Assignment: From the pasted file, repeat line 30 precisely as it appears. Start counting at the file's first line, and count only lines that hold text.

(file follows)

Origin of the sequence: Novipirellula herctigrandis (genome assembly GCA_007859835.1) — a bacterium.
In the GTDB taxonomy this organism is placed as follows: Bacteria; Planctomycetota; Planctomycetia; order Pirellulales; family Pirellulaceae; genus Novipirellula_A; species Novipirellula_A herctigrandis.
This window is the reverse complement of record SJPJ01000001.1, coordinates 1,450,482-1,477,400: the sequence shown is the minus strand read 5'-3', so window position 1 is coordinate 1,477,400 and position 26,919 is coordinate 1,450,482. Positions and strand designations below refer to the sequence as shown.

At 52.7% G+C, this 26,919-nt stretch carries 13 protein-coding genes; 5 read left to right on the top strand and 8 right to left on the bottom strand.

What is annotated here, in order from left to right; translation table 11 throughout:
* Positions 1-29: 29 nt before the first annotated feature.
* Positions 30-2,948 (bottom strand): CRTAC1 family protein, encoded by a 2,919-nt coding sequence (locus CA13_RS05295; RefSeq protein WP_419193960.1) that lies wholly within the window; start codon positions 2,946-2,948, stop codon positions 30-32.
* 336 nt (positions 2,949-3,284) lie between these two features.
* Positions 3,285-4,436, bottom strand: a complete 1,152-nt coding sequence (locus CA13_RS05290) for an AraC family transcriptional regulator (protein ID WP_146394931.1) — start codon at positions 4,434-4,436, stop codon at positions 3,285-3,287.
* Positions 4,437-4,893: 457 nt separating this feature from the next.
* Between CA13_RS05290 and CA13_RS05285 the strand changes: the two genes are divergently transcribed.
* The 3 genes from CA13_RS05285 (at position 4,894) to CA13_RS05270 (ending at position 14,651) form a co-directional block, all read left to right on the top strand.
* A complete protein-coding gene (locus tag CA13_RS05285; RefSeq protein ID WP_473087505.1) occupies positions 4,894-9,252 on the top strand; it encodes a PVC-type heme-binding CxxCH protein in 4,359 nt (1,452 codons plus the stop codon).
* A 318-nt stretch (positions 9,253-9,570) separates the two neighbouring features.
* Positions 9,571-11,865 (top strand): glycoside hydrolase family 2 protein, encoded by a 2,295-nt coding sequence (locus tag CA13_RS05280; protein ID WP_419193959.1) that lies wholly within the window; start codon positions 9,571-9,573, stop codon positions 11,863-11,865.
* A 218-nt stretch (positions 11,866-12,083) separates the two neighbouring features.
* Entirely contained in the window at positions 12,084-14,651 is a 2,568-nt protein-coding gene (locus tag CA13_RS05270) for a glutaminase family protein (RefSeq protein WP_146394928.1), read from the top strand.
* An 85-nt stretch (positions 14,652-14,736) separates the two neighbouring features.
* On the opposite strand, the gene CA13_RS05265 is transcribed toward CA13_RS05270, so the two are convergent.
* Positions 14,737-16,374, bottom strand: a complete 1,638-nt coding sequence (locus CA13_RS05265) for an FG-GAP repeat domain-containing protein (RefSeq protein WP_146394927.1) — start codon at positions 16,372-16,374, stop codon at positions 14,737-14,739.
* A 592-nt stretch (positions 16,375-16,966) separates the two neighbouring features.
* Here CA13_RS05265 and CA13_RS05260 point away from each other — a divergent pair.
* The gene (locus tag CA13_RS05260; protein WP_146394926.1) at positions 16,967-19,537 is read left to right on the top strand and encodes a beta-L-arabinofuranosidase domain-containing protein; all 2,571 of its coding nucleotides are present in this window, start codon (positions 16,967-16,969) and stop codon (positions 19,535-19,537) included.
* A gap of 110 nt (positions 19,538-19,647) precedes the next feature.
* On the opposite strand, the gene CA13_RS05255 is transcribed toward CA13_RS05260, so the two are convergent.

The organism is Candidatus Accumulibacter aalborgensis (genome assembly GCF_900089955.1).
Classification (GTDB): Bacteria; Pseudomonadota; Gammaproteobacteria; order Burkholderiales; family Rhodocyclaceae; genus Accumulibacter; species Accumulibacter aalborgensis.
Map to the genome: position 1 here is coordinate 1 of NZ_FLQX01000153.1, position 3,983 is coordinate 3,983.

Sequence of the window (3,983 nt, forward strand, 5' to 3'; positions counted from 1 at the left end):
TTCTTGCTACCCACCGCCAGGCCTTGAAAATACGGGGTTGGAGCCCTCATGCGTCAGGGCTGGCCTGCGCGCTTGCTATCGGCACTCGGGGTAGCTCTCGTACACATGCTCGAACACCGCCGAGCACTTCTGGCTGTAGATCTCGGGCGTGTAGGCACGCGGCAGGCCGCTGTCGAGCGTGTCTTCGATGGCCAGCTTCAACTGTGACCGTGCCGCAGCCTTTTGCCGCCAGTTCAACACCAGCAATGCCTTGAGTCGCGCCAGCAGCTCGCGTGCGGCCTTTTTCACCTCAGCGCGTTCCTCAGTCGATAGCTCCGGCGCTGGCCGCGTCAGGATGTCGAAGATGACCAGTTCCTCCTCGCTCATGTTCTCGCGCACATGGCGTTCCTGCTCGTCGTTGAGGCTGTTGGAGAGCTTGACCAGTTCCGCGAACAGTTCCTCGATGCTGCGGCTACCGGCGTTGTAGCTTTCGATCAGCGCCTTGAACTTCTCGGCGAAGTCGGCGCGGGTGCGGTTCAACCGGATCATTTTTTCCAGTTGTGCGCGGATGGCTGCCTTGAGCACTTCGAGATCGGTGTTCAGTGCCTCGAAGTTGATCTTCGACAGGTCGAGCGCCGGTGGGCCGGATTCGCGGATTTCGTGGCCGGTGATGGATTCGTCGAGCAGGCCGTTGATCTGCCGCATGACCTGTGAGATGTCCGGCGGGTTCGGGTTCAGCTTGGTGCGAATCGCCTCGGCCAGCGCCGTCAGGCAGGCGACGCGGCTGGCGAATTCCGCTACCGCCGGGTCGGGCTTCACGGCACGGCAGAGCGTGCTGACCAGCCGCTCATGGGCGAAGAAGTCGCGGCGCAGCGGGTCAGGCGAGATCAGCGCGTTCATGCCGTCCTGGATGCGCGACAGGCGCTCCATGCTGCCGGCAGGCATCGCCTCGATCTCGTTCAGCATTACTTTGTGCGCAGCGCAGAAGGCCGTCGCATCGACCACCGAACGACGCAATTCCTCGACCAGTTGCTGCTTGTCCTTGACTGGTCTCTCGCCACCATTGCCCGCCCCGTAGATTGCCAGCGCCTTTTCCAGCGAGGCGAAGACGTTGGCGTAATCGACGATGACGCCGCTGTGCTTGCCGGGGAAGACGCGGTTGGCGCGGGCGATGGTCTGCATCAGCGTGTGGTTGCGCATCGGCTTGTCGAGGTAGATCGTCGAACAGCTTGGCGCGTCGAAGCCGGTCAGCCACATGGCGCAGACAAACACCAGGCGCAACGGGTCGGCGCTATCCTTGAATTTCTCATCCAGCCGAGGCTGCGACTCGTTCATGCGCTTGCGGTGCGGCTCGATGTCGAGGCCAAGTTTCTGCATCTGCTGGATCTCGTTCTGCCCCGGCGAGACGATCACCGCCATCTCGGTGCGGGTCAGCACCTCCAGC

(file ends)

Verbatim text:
TTCTTGCTACCCACCGCCAGGCCTTGAAAATACGGGGTTGGAGCCCTCATGCGTCAGGGCTGGCCTGCGCGCTTGCTATCGGCACTCGGGGTAGCTCTCGTACACATGCTCGAACACCGCCGAGCACTTCTGGCTGTAGATCTCGGGCGTGTAGGCACGCGGCAGGCCGCTGTCGAGCGTGTCTTCGATGGCCAGCTTCAACTGTGACCGTGCCGCAGCCTTTTGCCGCCAGTTCAACACCAGCAATGCCTTGAGTCGCGCCAGCAGCTCGCGTGCGGCCTTTTTCACCTCAGCGCGTTCCTCAGTCGATAGCTCCGGCGCTGGCCGCGTCAGGATGTCGAAGATGACCAGTTCCTCCTCGCTCATGTTCTCGCGCACATGGCGTTCCTGCTCGTCGTTGAGGCTGTTGGAGAGCTTGACCAGTTCCGCGAACAGTTCCTCGATGCTGCGGCTACCGGCGTTGTAGCTTTCGATCAGCGCCTTGAACTTCTCGGCGAAGTCGGCGCGGGTGCGGTTCAACCGGATCATTTTTTCCAGTTGTGCGCGGATGGCTGCCTTGAGCACTTCGAGATCGGTGTTCAGTGCCTCGAAGTTGATCTTCGACAGGTCGAGCGCCGGTGGGCCGGATTCGCGGATTTCGTGGCCGGTGATGGATTCGTCGAGCAGGCCGTTGATCTGCCGCATGACCTGTGAGATGTCCGGCGGGTTCGGGTTCAGCTTGGTGCGAATCGCCTCGGCCAGCGCCGTCAGGCAGGCGACGCGGCTGGCGAATTCCGCTACCGCCGGGTCGGGCTTCACGGCACGGCAGAGCGTGCTGACCAGCCGCTCATGGGCGAAGAAGTCGCGGCGCAGCGGGTCAGGCGAGATCAGCGCGTTCATGCCGTCCTGGATGCGCGACAGGCGCTCCATGCTGCCGGCAGGCATCGCCTCGATCTCGTTCAGCATTACTTTGTGCGCAGCGCAGAAGGCCGTCGCATCGACCACCGAACGACGCAATTCCTCGACCAGTTGCTGCTTGTCCTTGACTGGTCTCTCGCCACCATTGCCCGCCCCGTAGATTGCCAGCGCCTTTTCCAGCGAGGCGAAGACGTTGGCGTAATCGACGATGACGCCGCTGTGCTTGCCGGGGAAGACGCGGTTGGCGCGGGCGATGGTCTGCATCAGCGTGTGGTTGCGCATCGGCTTGTCGAGGTAGATCGTCGAACAGCTTGGCGCGTCGAAGCCGGTCAGCCACATGGCGCAGACAAACACCAGGCGCAACGGGTCGGCGCTATCCTTGAATTTCTCATCCAGCCGAGGCTGCGACTCGTTCATGCGCTTGCGGTGCGGCTCGATGTCGAGGCCAAGTTTCTGCATCTGCTGGATCTCGTTCTGCCCCGGCGAGACGATCACCGCCATCTCGGTGCGGGTCAGCACCTCCAGC